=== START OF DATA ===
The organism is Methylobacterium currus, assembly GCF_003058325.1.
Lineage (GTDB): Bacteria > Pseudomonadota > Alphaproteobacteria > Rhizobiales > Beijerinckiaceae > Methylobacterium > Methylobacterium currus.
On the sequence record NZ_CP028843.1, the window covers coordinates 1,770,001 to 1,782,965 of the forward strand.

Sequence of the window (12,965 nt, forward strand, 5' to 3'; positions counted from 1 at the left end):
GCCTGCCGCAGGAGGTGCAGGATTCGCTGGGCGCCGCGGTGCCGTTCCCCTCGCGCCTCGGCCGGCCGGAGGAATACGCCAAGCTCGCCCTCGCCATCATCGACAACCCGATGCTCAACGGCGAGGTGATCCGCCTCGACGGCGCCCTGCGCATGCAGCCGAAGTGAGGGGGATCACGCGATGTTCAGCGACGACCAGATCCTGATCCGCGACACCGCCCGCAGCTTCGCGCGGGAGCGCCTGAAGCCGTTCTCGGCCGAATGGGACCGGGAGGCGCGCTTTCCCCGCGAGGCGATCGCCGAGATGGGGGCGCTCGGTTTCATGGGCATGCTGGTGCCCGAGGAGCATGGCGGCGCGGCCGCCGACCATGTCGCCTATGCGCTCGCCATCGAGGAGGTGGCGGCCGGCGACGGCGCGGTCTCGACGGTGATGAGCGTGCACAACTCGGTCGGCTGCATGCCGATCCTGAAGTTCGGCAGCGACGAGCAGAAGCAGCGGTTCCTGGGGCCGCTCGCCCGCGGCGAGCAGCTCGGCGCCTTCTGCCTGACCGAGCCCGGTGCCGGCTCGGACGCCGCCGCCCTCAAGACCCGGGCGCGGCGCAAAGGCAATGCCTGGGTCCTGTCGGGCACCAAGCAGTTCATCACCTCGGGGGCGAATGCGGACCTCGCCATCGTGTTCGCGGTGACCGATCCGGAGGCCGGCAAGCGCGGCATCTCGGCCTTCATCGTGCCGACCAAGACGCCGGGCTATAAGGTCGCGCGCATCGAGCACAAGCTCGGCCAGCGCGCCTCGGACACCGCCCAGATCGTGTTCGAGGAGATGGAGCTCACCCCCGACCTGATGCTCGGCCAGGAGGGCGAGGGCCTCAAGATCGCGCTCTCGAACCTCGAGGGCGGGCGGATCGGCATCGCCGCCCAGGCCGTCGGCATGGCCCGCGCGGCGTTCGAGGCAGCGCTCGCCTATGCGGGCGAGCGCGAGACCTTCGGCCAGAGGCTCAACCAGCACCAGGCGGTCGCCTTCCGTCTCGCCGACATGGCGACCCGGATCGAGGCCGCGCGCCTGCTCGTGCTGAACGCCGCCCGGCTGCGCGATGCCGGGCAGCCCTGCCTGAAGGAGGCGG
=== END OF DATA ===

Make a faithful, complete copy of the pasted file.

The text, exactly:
The organism is Methylobacterium currus, assembly GCF_003058325.1.
Lineage (GTDB): Bacteria > Pseudomonadota > Alphaproteobacteria > Rhizobiales > Beijerinckiaceae > Methylobacterium > Methylobacterium currus.
On the sequence record NZ_CP028843.1, the window covers coordinates 1,770,001 to 1,782,965 of the forward strand.

Sequence of the window (12,965 nt, forward strand, 5' to 3'; positions counted from 1 at the left end):
GCCTGCCGCAGGAGGTGCAGGATTCGCTGGGCGCCGCGGTGCCGTTCCCCTCGCGCCTCGGCCGGCCGGAGGAATACGCCAAGCTCGCCCTCGCCATCATCGACAACCCGATGCTCAACGGCGAGGTGATCCGCCTCGACGGCGCCCTGCGCATGCAGCCGAAGTGAGGGGGATCACGCGATGTTCAGCGACGACCAGATCCTGATCCGCGACACCGCCCGCAGCTTCGCGCGGGAGCGCCTGAAGCCGTTCTCGGCCGAATGGGACCGGGAGGCGCGCTTTCCCCGCGAGGCGATCGCCGAGATGGGGGCGCTCGGTTTCATGGGCATGCTGGTGCCCGAGGAGCATGGCGGCGCGGCCGCCGACCATGTCGCCTATGCGCTCGCCATCGAGGAGGTGGCGGCCGGCGACGGCGCGGTCTCGACGGTGATGAGCGTGCACAACTCGGTCGGCTGCATGCCGATCCTGAAGTTCGGCAGCGACGAGCAGAAGCAGCGGTTCCTGGGGCCGCTCGCCCGCGGCGAGCAGCTCGGCGCCTTCTGCCTGACCGAGCCCGGTGCCGGCTCGGACGCCGCCGCCCTCAAGACCCGGGCGCGGCGCAAAGGCAATGCCTGGGTCCTGTCGGGCACCAAGCAGTTCATCACCTCGGGGGCGAATGCGGACCTCGCCATCGTGTTCGCGGTGACCGATCCGGAGGCCGGCAAGCGCGGCATCTCGGCCTTCATCGTGCCGACCAAGACGCCGGGCTATAAGGTCGCGCGCATCGAGCACAAGCTCGGCCAGCGCGCCTCGGACACCGCCCAGATCGTGTTCGAGGAGATGGAGCTCACCCCCGACCTGATGCTCGGCCAGGAGGGCGAGGGCCTCAAGATCGCGCTCTCGAACCTCGAGGGCGGGCGGATCGGCATCGCCGCCCAGGCCGTCGGCATGGCCCGCGCGGCGTTCGAGGCAGCGCTCGCCTATGCGGGCGAGCGCGAGACCTTCGGCCAGAGGCTCAACCAGCACCAGGCGGTCGCCTTCCGTCTCGCCGACATGGCGACCCGGATCGAGGCCGCGCGCCTGCTCGTGCTGAACGCCGCCCGGCTGCGCGATGCCGGGCAGCCCTGCCTGAAGGAGGCGG